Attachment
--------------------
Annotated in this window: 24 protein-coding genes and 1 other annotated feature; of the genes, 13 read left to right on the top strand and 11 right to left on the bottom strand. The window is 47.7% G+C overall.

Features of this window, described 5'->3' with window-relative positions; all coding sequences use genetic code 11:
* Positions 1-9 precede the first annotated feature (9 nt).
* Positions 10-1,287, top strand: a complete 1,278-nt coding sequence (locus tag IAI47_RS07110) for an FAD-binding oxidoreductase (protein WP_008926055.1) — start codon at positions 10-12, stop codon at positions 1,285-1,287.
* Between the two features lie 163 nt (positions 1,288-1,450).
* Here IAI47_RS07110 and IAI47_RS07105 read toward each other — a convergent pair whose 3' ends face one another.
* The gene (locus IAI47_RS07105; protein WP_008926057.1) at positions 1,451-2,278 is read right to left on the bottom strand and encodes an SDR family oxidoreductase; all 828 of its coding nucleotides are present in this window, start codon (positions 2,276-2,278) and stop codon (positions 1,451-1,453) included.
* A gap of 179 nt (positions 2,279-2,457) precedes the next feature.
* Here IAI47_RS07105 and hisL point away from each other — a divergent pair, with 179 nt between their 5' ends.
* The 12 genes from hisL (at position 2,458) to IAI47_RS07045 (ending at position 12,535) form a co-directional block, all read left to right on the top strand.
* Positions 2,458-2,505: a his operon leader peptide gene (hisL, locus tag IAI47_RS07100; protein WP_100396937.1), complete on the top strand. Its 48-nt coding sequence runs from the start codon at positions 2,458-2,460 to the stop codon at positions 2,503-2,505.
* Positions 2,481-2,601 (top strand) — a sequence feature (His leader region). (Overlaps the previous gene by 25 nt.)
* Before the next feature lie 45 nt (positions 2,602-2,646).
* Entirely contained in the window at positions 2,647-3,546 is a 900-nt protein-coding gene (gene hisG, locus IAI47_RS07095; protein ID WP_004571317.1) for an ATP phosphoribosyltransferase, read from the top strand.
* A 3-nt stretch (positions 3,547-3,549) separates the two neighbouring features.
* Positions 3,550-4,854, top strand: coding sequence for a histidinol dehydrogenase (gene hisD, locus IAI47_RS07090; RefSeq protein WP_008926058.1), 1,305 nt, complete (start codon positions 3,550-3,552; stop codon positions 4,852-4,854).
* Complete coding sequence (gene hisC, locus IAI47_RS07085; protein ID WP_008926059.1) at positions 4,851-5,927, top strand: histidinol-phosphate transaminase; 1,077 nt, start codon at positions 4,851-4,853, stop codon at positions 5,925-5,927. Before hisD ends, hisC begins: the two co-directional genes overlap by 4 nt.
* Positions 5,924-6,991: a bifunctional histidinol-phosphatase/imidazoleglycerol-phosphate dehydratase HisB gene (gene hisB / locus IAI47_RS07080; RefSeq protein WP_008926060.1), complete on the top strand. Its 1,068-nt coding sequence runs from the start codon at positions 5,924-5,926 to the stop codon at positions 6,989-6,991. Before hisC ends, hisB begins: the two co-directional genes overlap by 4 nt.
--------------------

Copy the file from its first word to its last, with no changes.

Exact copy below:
Annotated in this window: 24 protein-coding genes and 1 other annotated feature; of the genes, 13 read left to right on the top strand and 11 right to left on the bottom strand. The window is 47.7% G+C overall.

Features of this window, described 5'->3' with window-relative positions; all coding sequences use genetic code 11:
* Positions 1-9 precede the first annotated feature (9 nt).
* Positions 10-1,287, top strand: a complete 1,278-nt coding sequence (locus tag IAI47_RS07110) for an FAD-binding oxidoreductase (protein WP_008926055.1) — start codon at positions 10-12, stop codon at positions 1,285-1,287.
* Between the two features lie 163 nt (positions 1,288-1,450).
* Here IAI47_RS07110 and IAI47_RS07105 read toward each other — a convergent pair whose 3' ends face one another.
* The gene (locus IAI47_RS07105; protein WP_008926057.1) at positions 1,451-2,278 is read right to left on the bottom strand and encodes an SDR family oxidoreductase; all 828 of its coding nucleotides are present in this window, start codon (positions 2,276-2,278) and stop codon (positions 1,451-1,453) included.
* A gap of 179 nt (positions 2,279-2,457) precedes the next feature.
* Here IAI47_RS07105 and hisL point away from each other — a divergent pair, with 179 nt between their 5' ends.
* The 12 genes from hisL (at position 2,458) to IAI47_RS07045 (ending at position 12,535) form a co-directional block, all read left to right on the top strand.
* Positions 2,458-2,505: a his operon leader peptide gene (hisL, locus tag IAI47_RS07100; protein WP_100396937.1), complete on the top strand. Its 48-nt coding sequence runs from the start codon at positions 2,458-2,460 to the stop codon at positions 2,503-2,505.
* Positions 2,481-2,601 (top strand) — a sequence feature (His leader region). (Overlaps the previous gene by 25 nt.)
* Before the next feature lie 45 nt (positions 2,602-2,646).
* Entirely contained in the window at positions 2,647-3,546 is a 900-nt protein-coding gene (gene hisG, locus IAI47_RS07095; protein ID WP_004571317.1) for an ATP phosphoribosyltransferase, read from the top strand.
* A 3-nt stretch (positions 3,547-3,549) separates the two neighbouring features.
* Positions 3,550-4,854, top strand: coding sequence for a histidinol dehydrogenase (gene hisD, locus IAI47_RS07090; RefSeq protein WP_008926058.1), 1,305 nt, complete (start codon positions 3,550-3,552; stop codon positions 4,852-4,854).
* Complete coding sequence (gene hisC, locus IAI47_RS07085; protein ID WP_008926059.1) at positions 4,851-5,927, top strand: histidinol-phosphate transaminase; 1,077 nt, start codon at positions 4,851-4,853, stop codon at positions 5,925-5,927. Before hisD ends, hisC begins: the two co-directional genes overlap by 4 nt.
* Positions 5,924-6,991: a bifunctional histidinol-phosphatase/imidazoleglycerol-phosphate dehydratase HisB gene (gene hisB / locus IAI47_RS07080; RefSeq protein WP_008926060.1), complete on the top strand. Its 1,068-nt coding sequence runs from the start codon at positions 5,924-5,926 to the stop codon at positions 6,989-6,991. Before hisC ends, hisB begins: the two co-directional genes overlap by 4 nt.